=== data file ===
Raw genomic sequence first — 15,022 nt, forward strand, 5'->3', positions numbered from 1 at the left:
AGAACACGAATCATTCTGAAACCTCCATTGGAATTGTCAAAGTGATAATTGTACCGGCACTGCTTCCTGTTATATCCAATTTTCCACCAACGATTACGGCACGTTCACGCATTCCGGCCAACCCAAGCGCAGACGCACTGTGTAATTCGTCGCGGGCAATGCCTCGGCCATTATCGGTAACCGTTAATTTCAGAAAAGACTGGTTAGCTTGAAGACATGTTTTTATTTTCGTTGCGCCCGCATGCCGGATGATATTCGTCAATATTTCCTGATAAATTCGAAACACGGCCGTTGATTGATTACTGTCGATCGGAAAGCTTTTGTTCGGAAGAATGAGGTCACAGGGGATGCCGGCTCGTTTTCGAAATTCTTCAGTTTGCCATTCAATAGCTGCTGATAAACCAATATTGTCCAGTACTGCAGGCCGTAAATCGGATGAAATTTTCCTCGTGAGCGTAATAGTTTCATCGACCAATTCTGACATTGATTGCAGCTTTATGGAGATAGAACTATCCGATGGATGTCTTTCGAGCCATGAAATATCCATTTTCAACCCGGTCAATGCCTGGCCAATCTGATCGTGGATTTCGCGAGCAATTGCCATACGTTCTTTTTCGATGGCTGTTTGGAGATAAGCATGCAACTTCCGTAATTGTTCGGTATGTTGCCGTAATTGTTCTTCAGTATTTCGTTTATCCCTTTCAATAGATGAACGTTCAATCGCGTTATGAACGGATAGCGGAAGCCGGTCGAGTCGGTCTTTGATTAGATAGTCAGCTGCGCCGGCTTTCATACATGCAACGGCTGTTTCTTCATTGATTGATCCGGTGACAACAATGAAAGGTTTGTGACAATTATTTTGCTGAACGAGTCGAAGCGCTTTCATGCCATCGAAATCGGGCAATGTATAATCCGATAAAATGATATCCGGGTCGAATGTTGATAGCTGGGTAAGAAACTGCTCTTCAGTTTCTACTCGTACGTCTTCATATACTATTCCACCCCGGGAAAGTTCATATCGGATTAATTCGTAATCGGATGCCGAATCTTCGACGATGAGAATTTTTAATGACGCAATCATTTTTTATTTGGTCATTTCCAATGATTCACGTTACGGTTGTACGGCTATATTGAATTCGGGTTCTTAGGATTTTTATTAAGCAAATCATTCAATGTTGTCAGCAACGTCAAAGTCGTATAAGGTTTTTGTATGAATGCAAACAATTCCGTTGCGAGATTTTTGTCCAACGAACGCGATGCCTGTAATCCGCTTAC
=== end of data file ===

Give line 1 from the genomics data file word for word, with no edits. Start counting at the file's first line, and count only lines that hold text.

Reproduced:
Raw genomic sequence first — 15,022 nt, forward strand, 5'->3', positions numbered from 1 at the left: